THE BRANDON MAYFIELD CASE ESTABLISHES THE OBVIOUS UNCONSTITUTIONALITY OF PATRIOT ACT SNEAK-SEARCHES, by Charles Carreon
3:07 pm, April 10, 2005
During early 2004, a young Portland Oregon lawyer named Brandon Mayfield had his life turned upside down when the FBI arrested him and put him in secret confinement for a couple of weeks, until it finally allowed his wife to know where he was. The charges were “terrorism,” and the grounds were that the FBI, in responding to a Spanish request for assistance to seek a digital match of a fingerprint found on a piece of plastic connected to the Madrid train bombings, had discovered a match with Mr. Mayfield. Supposedly they then discovered that Mr. Mayfield was married to a Muslim woman, had converted to Islam, and had represented Jeffrey Battle, one of the poor dunderheads who got thrown in jail as terrorists because their blood got hot and they went off to Pakistan to pretend to do jihad. Battle went to jail, but Mr. Mayfield had nothing to do with that aspect of Battle's life — he had represented Battle only in a child custody dispute. The FBI plowed ahead with its case, even though Mr. Mayfield was a former Air Force JAG Corps lawyer, had never been to Spain, and the Spanish police were not supporting their forensic analysis. Shortly after the election of Zapatero as the new Spanish President, the government released Mr. Mayfield when the Spanish announced they had arrested the man whose fingerprint the FBI claimed was Mr. Mayfield's.
Eventually the charges were dropped and Mr. Mayfield actually got an apology from the FBI. During his confirmation hearings, Alberto Gonzales admitted that the Patriot Act provisions had been used in Mr. Mayfield's case.
As an Oregon lawyer, the case scared the bejeezus out of me, especially when I learned that one of the facts in the affidavit true of Mr. Mayfield was also true of me! For Mayfield's wife had once made a phone call to an Ashland man named Pete Seda, a long-time Ashland resident who was my friend dating back to 1982, when I tutored him in the English lab at SOU. He was a dyslexic Arab, which is really difficult, since they read their books from back to front. So reading English was hell for him, and I'd sit and compose his essays on the typewriter while he talked out his thoughts. It was fun, and he was very intelligent and unconventional. Well, Pete is now being charged, much to the disgust of all of us in Ashland, with some kind of terrorist claim involving his receipt of funds from a now-denounced Islamic charity. So I knew Pete well, and talked with him about his fear of persecution after 911. Indeed, I went to a redneck gas station with him one afternoon in 2002, and we collected some nasty glares. Bottom line, though, Pete Seda had been a forest protection activist back in the eighties and nineties. Then he became an Islamic peace activist, and never advocated or contemplated violence for an instant. He worked day and night at his business, The Arborist, and loved his work of caring for trees. The fact that he has had to leave the country with his family is really just a pogrom in our little town.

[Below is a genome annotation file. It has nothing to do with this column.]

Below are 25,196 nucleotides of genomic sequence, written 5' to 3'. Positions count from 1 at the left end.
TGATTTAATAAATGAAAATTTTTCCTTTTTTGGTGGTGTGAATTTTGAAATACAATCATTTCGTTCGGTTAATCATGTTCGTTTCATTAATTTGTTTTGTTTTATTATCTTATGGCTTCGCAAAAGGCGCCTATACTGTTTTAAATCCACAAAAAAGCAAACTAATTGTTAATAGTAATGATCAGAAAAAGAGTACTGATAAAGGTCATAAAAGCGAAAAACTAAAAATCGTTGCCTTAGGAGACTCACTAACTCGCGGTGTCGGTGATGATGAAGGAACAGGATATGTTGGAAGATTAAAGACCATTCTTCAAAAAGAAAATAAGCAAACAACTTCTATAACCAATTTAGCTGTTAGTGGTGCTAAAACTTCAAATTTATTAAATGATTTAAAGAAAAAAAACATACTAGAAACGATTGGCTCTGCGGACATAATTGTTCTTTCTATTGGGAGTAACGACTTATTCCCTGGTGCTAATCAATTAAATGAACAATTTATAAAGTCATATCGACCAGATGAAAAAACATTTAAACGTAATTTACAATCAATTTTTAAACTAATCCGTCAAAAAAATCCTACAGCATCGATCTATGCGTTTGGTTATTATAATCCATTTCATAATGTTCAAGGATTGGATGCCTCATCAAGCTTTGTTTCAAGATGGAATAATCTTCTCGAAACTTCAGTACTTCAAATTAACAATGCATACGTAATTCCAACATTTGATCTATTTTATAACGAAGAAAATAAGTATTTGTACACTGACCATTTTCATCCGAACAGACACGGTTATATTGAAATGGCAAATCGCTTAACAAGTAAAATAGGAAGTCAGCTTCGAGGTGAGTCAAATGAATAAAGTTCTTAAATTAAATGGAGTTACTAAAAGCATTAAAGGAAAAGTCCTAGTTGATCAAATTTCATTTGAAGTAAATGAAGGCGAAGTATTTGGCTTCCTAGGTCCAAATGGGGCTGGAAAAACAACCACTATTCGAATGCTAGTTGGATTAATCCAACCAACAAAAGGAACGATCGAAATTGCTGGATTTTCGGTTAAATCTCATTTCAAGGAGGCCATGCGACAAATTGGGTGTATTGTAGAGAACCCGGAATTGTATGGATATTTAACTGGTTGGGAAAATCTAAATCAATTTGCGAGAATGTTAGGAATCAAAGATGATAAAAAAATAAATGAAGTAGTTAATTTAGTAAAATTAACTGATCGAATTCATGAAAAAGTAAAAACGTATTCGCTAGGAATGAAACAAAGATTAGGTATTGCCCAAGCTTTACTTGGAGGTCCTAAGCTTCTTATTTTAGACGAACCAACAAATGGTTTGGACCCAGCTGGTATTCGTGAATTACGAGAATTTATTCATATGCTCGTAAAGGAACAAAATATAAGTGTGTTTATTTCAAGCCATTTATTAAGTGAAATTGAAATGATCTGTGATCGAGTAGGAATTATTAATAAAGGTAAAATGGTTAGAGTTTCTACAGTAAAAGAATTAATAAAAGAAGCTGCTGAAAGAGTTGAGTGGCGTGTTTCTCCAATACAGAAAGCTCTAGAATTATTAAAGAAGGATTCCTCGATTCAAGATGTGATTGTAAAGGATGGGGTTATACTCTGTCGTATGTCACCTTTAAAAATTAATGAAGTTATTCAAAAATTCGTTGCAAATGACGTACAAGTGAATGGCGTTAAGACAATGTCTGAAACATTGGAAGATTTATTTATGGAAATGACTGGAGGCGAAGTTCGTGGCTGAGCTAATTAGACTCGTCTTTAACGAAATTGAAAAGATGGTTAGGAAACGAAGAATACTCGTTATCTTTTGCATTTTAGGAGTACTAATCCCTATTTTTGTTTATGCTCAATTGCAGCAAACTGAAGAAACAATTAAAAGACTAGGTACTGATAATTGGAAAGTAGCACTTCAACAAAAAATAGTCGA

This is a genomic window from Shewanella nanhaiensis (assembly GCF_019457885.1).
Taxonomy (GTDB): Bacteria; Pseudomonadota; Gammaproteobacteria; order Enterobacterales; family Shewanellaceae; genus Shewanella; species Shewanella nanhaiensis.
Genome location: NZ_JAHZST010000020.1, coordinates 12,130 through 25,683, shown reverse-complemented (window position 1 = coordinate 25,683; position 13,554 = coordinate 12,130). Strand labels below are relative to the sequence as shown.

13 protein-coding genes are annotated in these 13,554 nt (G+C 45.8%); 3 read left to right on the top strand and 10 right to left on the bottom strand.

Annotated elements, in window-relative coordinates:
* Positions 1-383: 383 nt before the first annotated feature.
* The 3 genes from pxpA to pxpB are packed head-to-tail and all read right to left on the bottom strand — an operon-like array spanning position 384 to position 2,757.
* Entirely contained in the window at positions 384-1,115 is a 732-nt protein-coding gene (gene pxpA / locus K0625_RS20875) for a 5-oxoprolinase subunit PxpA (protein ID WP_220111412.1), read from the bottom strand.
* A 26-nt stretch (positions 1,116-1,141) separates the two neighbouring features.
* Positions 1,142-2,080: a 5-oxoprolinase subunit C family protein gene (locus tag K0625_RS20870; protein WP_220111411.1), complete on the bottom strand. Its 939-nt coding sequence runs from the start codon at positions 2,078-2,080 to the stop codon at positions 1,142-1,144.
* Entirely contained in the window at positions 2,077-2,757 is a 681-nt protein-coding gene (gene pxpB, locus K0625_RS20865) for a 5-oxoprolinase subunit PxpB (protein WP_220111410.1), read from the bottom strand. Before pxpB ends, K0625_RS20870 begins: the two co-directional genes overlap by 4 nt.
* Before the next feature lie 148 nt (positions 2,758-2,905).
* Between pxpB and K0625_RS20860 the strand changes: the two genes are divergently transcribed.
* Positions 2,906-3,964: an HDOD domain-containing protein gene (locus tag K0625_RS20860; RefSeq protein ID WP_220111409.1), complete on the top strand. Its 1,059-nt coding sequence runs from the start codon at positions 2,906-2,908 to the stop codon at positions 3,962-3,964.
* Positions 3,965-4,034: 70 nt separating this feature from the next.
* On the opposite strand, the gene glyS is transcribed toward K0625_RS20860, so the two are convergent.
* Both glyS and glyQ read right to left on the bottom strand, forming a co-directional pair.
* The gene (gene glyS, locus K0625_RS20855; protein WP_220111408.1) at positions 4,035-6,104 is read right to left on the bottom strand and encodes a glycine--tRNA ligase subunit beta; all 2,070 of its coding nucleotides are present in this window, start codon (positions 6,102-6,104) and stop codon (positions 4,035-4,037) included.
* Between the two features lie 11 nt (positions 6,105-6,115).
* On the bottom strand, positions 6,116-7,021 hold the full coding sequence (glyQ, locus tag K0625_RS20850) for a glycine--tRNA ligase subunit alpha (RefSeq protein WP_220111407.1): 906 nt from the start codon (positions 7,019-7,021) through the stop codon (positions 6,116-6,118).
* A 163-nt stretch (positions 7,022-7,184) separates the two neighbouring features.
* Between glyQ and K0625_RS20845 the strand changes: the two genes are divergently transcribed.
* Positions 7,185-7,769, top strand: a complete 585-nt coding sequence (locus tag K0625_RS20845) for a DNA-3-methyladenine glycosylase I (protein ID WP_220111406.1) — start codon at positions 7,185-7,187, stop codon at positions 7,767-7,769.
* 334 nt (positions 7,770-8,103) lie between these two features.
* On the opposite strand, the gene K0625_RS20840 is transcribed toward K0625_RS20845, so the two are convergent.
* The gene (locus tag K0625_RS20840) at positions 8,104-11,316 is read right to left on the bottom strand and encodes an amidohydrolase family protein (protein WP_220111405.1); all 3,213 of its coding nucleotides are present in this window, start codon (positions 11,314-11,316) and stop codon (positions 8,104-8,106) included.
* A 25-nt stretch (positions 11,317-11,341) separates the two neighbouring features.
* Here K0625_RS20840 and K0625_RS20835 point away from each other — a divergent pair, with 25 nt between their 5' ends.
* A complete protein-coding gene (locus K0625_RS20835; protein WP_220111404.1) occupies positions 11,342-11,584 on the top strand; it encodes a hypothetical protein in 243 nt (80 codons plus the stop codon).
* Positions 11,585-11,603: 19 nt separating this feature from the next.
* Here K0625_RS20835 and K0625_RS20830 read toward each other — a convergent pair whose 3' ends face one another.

But back to Mr. Mayfield. Obviously, if they bothered add the fact that his wife once called Pete Seda to the affidavit they submitted to Federal Judge Bob Jones to justify secretly jailing Mr. Mayfield, then two things must be true: (1) The US Attorney engaged in a huge slander of Pete Seda in order to imply that Mr. Mayfield's wife's call to him was in any way inappropriate, and (2) The US Attorney must have been might short on real evidence to justify the secret arrest, because calling Pete Seda is something that thousands and thousands of people have done without criminal intent. Nevertheless, Judge Jones signed the order, and directed that a man be delivered to the tender mercies of the government “intelligence” apparatus.
Looking back at fact number two — the lack of evidence to levy against Mr. Mayfield that is implied by the use of flimsy slanders against an Ashland Islamic peace activist to suggest wrongful conduct on the part of Mr. Mayfield – we might consider what they had access to. Well, most cops don’t get to search someone’s house at all, but under the Patriot Act, they can do it secretly. This creates potential for a conversation like this:
Mr. Mayfield: (Dialing 911) Hello, 911, I have a crime to report.
911 Operator: Allright sir, where is it taking place?
Mr. Mayfield: Someone has ransacked my home and office at such-and-such location. Things are missing, and out of place. There’s no sign of forced entry, and I’m concerned for my family’s safety.
911 Operator: Oh, sir we can’t take a report from you about that.
Mr. Mayfield: Why is that?
911 Operator: Well, you see, it was definitely not criminals who went into your house.
Mr. Mayfield: How is that?
911 Operator: Well, sir, I can’t tell you, but we cannot take your report.
Of course, this is absolutely not a joke, although it provokes some people to laughter. This is really horrific, and the sort of privacy invasion that is currently apparently considered constitutional by Judge Jones. As a matter of fact, since every Federal Judge has sworn to uphold the Constitution, I think they should resign before they sign even one secret search or secret arrest order.
So after getting the secret search order, what did they get from the search? Zip. Nada. Nothin’. Zero. Just his family DNA, copies of all his computer hard drives, a few cigarette butts that had already been smoked, etcetera. Then, the FBI apparently just put this data out for its people to share, distribute, examine, and spread about freely with no accounting whatsoever for that dissemination, or thinking that somehow how this vast, unwarranted privacy invasion of a single man’s life would ever be unraveled.